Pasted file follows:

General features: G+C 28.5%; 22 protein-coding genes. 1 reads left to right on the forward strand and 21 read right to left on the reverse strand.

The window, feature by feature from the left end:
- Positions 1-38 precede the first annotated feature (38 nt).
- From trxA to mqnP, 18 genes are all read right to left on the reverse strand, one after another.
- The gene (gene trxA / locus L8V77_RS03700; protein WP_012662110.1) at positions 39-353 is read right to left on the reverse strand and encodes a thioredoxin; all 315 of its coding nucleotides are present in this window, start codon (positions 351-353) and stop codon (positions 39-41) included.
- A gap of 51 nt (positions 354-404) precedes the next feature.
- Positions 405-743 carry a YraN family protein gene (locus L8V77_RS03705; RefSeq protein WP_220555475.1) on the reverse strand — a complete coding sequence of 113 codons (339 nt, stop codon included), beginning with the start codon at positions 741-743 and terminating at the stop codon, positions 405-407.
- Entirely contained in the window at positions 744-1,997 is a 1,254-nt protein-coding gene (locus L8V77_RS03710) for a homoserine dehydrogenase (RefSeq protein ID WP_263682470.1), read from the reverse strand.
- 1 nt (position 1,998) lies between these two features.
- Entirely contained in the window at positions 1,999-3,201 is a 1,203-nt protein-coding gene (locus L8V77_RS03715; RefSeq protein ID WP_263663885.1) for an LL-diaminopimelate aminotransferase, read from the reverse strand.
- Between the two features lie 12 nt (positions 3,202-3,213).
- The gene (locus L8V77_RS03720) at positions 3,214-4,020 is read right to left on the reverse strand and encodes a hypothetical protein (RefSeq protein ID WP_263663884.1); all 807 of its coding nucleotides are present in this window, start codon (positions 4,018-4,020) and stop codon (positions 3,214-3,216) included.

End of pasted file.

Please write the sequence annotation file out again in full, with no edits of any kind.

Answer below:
General features: G+C 28.5%; 22 protein-coding genes. 1 reads left to right on the forward strand and 21 read right to left on the reverse strand.

The window, feature by feature from the left end:
- Positions 1-38 precede the first annotated feature (38 nt).
- From trxA to mqnP, 18 genes are all read right to left on the reverse strand, one after another.
- The gene (gene trxA / locus L8V77_RS03700; protein WP_012662110.1) at positions 39-353 is read right to left on the reverse strand and encodes a thioredoxin; all 315 of its coding nucleotides are present in this window, start codon (positions 351-353) and stop codon (positions 39-41) included.
- A gap of 51 nt (positions 354-404) precedes the next feature.
- Positions 405-743 carry a YraN family protein gene (locus L8V77_RS03705; RefSeq protein WP_220555475.1) on the reverse strand — a complete coding sequence of 113 codons (339 nt, stop codon included), beginning with the start codon at positions 741-743 and terminating at the stop codon, positions 405-407.
- Entirely contained in the window at positions 744-1,997 is a 1,254-nt protein-coding gene (locus L8V77_RS03710) for a homoserine dehydrogenase (RefSeq protein ID WP_263682470.1), read from the reverse strand.
- 1 nt (position 1,998) lies between these two features.
- Entirely contained in the window at positions 1,999-3,201 is a 1,203-nt protein-coding gene (locus L8V77_RS03715; RefSeq protein ID WP_263663885.1) for an LL-diaminopimelate aminotransferase, read from the reverse strand.
- Between the two features lie 12 nt (positions 3,202-3,213).
- The gene (locus L8V77_RS03720) at positions 3,214-4,020 is read right to left on the reverse strand and encodes a hypothetical protein (RefSeq protein ID WP_263663884.1); all 807 of its coding nucleotides are present in this window, start codon (positions 4,018-4,020) and stop codon (positions 3,214-3,216) included.